The Bengals are hopeful that the return of Johnson after an ill-fated season in Tampa Bay will help revitalize a defensive line that lost its moxie last season. The Bengals managed just 20 sacks. No player outside of Carlos Dunlap (eight) and Geno Atkins (three) had as many as two sacks. Bringing back Johnson will allow the Bengals to put Wallace Gilberry back into the specialist role in which he was so effective from 2012-13. Gilberry can play inside or on the end, but he played too much last season. The strength of the line in the past was in its rotation, but that rotation failed the Bengals last season. There’s a question as to whether Geno Atkins will ever regain the All-Pro form he had prior to an ACL tear in 2013. He was just another guy last year, showing only flashes of the power and quickness that made offenses fear him.
Margus Hunt was a project when the Bengals drafted him out of SMU two years ago. The Estonia native had played football for just four years when the Bengals took him in the second round. The project phase of Hunt’s development is over. It’s time to put that 6'8", 290-pound body to good use. Hunt was plagued by an ankle injury last season, but he needs to be more than a body on the field. His size and athleticism make him a perfect complement in the rotation with Dunlap and Johnson.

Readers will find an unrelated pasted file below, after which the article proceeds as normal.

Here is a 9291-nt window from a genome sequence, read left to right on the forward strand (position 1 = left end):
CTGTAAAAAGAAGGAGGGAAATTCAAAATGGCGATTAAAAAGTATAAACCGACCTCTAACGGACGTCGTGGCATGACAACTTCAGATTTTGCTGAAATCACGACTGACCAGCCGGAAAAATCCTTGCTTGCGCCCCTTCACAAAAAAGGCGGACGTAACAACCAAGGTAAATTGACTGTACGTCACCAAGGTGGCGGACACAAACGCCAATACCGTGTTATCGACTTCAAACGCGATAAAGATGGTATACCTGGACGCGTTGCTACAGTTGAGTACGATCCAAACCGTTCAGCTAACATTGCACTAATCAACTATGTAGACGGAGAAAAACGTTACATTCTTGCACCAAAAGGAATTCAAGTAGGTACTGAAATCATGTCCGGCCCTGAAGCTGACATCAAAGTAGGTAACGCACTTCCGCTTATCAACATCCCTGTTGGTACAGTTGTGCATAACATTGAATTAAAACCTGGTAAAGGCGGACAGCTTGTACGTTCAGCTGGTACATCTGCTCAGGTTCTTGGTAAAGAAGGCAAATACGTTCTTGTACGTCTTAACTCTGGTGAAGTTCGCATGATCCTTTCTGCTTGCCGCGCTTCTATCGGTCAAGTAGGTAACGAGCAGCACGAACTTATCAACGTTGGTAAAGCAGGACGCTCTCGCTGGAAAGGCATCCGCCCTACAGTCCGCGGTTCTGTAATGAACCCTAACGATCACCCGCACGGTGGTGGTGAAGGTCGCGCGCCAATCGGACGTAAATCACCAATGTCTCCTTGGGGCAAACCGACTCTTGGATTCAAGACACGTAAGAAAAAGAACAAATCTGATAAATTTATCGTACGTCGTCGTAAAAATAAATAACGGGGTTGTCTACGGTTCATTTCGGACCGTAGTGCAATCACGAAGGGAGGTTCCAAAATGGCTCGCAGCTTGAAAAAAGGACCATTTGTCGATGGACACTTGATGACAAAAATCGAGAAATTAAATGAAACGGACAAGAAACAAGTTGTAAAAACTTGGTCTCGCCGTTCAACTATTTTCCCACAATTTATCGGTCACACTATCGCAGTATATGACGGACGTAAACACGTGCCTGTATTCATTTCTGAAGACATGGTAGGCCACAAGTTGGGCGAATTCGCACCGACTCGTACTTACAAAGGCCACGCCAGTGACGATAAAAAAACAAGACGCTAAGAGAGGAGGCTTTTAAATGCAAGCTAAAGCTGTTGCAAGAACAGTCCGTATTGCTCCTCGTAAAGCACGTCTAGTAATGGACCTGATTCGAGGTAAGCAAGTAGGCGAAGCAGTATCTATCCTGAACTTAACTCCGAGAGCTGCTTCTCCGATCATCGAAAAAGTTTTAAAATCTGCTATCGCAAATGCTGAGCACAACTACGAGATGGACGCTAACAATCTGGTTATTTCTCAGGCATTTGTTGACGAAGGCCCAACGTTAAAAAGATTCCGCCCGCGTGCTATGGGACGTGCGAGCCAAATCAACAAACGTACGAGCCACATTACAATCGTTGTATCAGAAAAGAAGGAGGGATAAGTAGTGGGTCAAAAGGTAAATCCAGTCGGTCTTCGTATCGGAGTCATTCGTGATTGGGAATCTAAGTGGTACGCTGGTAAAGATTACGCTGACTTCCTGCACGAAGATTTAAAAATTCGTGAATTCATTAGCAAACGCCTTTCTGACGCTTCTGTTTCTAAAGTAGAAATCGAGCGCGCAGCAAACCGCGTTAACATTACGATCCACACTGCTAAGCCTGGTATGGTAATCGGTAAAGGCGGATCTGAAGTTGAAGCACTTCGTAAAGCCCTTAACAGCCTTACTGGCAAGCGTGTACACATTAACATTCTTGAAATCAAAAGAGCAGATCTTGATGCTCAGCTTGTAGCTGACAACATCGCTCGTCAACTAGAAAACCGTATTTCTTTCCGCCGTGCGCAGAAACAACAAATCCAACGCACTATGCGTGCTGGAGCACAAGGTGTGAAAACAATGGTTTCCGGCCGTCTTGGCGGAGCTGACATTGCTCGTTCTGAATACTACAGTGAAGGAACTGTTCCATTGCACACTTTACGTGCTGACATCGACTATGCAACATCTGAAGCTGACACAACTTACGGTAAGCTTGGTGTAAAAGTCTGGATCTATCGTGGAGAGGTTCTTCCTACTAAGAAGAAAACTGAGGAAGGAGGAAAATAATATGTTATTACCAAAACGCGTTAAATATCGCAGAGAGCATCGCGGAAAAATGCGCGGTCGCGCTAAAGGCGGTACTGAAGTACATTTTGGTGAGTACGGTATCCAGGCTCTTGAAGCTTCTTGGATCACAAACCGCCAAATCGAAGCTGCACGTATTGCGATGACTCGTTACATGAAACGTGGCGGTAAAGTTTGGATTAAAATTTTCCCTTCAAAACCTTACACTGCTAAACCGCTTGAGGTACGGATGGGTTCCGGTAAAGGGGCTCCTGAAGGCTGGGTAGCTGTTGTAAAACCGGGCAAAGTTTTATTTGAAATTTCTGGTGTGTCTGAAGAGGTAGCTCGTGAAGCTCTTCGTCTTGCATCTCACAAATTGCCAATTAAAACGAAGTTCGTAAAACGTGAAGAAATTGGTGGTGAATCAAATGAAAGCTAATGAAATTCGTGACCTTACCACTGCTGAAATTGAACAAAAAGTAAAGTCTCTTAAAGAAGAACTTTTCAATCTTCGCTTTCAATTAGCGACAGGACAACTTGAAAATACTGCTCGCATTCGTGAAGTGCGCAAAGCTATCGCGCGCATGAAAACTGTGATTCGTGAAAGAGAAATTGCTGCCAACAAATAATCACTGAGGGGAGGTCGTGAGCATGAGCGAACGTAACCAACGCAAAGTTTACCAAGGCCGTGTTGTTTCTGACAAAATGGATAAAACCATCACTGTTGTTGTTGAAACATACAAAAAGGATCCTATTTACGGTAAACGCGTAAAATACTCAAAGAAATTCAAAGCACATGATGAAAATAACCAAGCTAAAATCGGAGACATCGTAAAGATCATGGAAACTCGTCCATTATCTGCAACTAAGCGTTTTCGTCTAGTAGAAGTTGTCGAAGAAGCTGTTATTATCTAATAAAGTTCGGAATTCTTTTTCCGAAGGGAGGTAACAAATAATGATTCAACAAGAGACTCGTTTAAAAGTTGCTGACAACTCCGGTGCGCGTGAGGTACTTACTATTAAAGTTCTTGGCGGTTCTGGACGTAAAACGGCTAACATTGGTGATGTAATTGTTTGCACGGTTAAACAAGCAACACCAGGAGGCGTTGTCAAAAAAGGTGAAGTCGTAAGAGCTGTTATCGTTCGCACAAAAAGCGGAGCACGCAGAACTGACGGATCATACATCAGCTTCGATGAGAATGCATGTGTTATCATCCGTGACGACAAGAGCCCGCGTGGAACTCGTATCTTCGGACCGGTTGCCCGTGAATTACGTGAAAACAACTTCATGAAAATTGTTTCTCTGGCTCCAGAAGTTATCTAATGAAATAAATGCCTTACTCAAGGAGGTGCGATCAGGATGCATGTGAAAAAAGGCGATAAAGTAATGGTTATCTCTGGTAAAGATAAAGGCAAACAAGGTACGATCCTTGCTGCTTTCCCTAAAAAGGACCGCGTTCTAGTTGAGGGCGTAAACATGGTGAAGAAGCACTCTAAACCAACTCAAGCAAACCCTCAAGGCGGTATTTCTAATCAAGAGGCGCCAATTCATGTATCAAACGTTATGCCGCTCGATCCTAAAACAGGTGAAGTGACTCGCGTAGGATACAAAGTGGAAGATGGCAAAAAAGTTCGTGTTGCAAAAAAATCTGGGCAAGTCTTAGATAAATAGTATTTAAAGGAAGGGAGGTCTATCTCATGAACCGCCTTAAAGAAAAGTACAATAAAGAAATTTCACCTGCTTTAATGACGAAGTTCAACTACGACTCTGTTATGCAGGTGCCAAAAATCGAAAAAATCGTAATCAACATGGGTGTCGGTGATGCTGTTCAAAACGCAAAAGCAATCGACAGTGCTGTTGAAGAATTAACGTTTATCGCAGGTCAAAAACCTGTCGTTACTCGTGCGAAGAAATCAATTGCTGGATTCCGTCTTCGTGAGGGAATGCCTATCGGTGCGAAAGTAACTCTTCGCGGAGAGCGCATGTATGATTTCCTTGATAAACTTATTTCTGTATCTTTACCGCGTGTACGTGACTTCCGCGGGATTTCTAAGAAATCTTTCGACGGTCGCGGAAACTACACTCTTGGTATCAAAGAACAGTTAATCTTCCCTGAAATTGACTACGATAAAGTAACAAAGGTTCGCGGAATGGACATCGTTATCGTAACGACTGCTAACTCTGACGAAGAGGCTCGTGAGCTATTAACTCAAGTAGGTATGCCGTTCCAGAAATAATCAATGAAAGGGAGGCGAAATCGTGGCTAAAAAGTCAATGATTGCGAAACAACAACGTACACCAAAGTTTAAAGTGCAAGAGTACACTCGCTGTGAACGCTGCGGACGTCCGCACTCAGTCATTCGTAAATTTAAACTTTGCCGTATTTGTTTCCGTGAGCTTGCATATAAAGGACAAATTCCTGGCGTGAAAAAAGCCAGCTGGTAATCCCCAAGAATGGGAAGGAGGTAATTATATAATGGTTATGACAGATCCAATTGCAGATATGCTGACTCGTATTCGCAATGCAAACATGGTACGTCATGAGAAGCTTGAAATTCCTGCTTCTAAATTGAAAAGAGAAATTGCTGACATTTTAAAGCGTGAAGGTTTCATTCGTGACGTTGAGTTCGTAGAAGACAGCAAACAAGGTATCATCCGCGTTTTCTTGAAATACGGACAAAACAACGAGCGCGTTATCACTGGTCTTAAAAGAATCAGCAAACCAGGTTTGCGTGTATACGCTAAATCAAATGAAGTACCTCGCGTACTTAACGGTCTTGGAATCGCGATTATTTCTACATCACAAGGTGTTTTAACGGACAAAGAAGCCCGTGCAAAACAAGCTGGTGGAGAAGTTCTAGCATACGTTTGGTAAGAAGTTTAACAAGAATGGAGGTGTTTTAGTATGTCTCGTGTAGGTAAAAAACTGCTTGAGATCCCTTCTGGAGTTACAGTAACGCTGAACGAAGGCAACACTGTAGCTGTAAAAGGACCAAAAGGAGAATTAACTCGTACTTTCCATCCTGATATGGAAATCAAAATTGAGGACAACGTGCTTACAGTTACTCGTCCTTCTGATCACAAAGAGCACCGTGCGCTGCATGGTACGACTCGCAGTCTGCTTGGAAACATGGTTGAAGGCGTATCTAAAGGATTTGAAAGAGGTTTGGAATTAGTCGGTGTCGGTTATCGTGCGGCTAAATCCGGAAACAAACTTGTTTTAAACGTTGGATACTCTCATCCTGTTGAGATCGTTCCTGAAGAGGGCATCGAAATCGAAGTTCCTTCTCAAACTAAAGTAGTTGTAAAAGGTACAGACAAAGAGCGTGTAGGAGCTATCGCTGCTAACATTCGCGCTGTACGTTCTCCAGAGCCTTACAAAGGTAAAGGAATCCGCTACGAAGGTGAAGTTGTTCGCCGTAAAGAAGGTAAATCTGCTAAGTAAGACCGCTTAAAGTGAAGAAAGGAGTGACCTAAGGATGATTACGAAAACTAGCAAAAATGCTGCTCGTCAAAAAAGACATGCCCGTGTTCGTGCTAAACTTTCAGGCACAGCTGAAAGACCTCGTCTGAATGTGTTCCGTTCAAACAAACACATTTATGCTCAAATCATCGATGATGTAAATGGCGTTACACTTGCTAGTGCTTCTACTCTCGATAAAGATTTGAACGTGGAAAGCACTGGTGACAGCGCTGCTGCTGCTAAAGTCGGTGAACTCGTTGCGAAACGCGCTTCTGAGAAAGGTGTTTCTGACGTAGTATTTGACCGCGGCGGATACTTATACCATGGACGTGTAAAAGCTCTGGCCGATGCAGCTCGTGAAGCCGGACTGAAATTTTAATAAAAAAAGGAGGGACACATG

The great unknown of the defense is linebacker Vontaze Burfict. He played in just five games last season because of various injuries, including two concussions suffered in the first two games of the season. There aren’t many players with his aggressiveness and instincts for diagnosing a play and making the tackle. That was missing from the defense throughout 2014. Burfict had microfracture knee surgery in the offseason, so just how good he can be this year remains to be seen. That’s one reason Hawk was signed; the other is for his leadership. Much like James Harrison in 2013, Hawk is a player who’s been there and done that. He’s not at the top of his game anymore, but he can still provide a strong presence.
Dre Kirkpatrick and Darqueze Dennard were first-round picks in 2012 and 2014, respectively. They were stuck behind Leon Hall, Terence Newman and Adam Jones last year. That won’t be the case this season. They’ll be starting sooner than later. The Bengals are solid at safety with Reggie Nelson and George Iloka, a fourth-year player who is emerging as one of the better young safeties in the NFL.
The Bengals have a solid trio in kicker Mike Nugent, punter Kevin Huber and long snapper Clark Harris. Huber is finally getting some due for his ability to control field position with punts inside the 20. He has a career 4-to-1 ratio on punts inside the 20 vs. touchbacks. Nugent showed off his mental toughness by making 16 of his final 17 field-goal attempts, including a 57-yarder in the playoffs, after missing a 36-yarder in overtime against Carolina in October.
The scenarios for the Bengals haven’t changed much from a season ago. They have proven they are among the top six teams in the AFC. They are playoff-worthy. They have talent. Do they have the mental toughness to get over the hump? At some point you just have to make plays. Everyone has to deal with injuries. No team is always at its best. Sometimes you just have to find a way to win a game.